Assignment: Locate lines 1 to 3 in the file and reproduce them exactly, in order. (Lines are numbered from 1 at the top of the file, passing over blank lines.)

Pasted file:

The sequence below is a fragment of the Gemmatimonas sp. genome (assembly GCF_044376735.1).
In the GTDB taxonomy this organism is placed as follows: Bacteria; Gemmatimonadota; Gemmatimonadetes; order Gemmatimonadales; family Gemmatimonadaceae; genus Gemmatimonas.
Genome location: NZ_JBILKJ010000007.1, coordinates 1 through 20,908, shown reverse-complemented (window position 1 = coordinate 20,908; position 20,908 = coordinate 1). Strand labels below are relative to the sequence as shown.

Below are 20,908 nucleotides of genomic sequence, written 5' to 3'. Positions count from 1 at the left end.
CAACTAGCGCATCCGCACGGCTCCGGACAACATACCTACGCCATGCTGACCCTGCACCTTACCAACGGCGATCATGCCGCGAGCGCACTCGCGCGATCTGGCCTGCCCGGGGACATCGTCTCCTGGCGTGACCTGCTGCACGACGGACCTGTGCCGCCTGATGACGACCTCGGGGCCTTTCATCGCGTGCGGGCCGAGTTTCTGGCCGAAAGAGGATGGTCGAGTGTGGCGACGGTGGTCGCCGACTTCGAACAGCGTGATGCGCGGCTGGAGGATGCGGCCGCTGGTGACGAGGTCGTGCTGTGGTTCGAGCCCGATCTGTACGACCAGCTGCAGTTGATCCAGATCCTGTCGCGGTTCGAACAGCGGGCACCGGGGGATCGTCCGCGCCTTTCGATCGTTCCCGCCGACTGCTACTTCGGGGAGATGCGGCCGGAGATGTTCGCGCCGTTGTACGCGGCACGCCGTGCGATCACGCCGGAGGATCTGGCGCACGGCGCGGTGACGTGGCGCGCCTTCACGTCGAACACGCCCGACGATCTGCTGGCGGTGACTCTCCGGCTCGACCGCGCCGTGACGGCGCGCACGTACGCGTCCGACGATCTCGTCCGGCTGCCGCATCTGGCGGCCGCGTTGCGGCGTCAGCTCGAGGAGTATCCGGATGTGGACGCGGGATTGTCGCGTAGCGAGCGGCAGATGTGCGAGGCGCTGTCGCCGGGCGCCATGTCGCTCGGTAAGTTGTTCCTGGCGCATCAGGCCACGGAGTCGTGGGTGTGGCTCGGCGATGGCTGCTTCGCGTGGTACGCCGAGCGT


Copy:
The sequence below is a fragment of the Gemmatimonas sp. genome (assembly GCF_044376735.1).
In the GTDB taxonomy this organism is placed as follows: Bacteria; Gemmatimonadota; Gemmatimonadetes; order Gemmatimonadales; family Gemmatimonadaceae; genus Gemmatimonas.
Genome location: NZ_JBILKJ010000007.1, coordinates 1 through 20,908, shown reverse-complemented (window position 1 = coordinate 20,908; position 20,908 = coordinate 1). Strand labels below are relative to the sequence as shown.